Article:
Evidence of sufficient family interest in proposed school types in target neighborhoods to meet enrollment targets (e.g., size of target population currently in underperforming schools).
New region—ED is selected at least 12 months before opening.
There is line of sight to teaching pipelines to support targeted regional growth plan.
There is line of sight to facilities options to support targeted regional growth plan.
Regulations permit required autonomy. There are 2–3 supportive local champions (i.e., community groups and/or policymakers).
MODEL ADAPTATIONS AND SUPPORT IMPLICATIONS Program Alignment
Local leadership/local board is philosophically aligned with all non-negotiable aspects of the program model.
DP Support Model | Academics
Office of the Superintendent (OOTS) and Academics have assessed implications of local standards, assessments and academic compliance on CMO support model (due to local program adjustments, local staffing adjustments and local compliance requirements) and identified any additional CMO or local resources required to operate DP the model. CMO financial model supports such adjustments.
DP Support Model | Operations
CMO Operational teams (i.e., HR, Data, IT, Legal) have assessed impact on CMO support model (due to local program adjustments, local staffing adjustments and local compliance requirements) and identified any additional resources required. CMO financial model supports such adjustments.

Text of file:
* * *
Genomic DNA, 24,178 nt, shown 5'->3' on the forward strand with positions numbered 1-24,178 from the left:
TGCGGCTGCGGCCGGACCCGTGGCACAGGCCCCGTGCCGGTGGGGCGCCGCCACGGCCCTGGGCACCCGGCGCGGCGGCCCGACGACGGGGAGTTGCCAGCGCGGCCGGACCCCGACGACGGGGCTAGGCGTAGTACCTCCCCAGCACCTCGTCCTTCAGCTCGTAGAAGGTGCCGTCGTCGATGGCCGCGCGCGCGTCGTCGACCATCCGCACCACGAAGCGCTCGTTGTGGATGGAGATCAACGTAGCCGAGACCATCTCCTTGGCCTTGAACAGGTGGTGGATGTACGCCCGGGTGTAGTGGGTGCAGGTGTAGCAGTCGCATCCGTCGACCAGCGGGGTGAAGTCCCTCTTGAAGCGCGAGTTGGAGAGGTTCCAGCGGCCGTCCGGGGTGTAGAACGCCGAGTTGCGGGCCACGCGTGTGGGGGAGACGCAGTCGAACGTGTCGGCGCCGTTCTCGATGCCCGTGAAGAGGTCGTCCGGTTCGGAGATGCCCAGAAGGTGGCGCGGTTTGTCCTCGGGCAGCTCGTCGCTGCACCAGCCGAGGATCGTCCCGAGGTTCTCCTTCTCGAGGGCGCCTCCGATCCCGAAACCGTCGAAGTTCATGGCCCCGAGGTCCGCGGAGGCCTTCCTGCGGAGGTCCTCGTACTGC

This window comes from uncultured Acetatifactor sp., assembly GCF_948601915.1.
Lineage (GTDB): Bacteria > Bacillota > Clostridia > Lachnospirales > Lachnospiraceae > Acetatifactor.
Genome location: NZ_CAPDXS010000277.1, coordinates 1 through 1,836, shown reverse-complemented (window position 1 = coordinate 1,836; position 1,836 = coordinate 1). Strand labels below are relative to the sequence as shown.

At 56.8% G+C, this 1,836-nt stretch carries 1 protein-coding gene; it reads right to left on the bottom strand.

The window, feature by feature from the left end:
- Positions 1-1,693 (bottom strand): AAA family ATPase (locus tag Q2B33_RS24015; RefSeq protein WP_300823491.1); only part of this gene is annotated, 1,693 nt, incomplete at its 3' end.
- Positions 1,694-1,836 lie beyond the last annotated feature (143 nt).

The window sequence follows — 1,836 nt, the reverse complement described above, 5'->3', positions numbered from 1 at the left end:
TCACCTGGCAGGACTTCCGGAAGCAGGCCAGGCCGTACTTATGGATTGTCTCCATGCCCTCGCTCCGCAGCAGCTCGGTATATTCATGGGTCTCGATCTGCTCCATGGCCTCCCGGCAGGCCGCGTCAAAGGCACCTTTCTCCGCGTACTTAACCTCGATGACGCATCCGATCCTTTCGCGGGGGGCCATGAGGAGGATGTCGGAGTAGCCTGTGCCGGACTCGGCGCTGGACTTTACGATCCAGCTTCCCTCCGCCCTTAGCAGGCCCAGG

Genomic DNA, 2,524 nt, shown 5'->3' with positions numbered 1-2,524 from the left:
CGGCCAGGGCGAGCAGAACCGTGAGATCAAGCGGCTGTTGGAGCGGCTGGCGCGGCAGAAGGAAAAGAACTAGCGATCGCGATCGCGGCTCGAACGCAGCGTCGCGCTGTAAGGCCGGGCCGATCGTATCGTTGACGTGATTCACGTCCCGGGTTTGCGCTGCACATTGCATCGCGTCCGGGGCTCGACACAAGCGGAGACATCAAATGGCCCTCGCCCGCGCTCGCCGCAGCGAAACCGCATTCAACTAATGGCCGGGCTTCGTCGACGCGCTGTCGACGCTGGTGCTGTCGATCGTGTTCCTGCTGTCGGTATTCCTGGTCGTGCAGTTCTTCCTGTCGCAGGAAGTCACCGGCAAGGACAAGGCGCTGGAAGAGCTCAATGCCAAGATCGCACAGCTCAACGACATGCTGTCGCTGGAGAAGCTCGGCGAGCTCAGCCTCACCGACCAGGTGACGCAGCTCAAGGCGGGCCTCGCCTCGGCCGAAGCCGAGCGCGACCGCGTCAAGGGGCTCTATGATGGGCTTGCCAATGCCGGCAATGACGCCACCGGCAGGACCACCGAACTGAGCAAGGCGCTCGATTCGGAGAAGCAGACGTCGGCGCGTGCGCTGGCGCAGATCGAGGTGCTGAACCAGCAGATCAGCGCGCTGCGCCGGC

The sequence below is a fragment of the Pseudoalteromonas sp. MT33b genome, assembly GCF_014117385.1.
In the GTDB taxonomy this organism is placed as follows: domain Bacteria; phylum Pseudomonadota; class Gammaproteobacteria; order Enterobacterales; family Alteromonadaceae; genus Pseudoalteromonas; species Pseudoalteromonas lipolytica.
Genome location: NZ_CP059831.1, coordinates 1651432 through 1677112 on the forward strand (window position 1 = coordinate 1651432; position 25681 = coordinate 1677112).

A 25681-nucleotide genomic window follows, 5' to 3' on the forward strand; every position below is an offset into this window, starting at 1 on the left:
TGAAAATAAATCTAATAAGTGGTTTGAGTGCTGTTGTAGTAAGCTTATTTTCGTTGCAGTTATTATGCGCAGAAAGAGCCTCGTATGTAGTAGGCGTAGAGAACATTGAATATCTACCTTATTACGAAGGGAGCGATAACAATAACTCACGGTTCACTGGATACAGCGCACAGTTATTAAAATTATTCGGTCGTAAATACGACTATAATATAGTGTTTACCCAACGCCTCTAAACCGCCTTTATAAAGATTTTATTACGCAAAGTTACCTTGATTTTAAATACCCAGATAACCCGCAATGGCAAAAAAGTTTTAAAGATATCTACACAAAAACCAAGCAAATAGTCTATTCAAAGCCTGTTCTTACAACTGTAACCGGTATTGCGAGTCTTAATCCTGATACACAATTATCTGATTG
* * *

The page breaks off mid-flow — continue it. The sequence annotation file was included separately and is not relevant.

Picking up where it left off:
Proposed region/school has clear path to financial sustainability and a funding source/commitment to cover the first three years of operating loss.
RESTART ASSESSMENT Democracy Prep will assess additional criteria when considering “restarts” or “turnarounds.” Democracy Prep will pause on restarts for at least 2 school years. Even then, for at least the next five years, Democracy Prep will only consider restarts in existing regions where a) performance is strong and b) there is tenured talent at all levels to staff the new school(s). MARKET FACTORS Category Community Interest
Assessment of Opportunity Families understand the Democracy Prep instructional model (i.e., rigor bar) and student culture systems (e.g., behavior expectations) and have expressed interest in bringing Democracy Prep to their community. DP can identify an instructional leader who meets at least 2 of the 3 following criteria: • Has successfully led a school turnaround/restart • Has 5+ years at Democracy Prep and is steeped in DP instructional, culture and operational systems*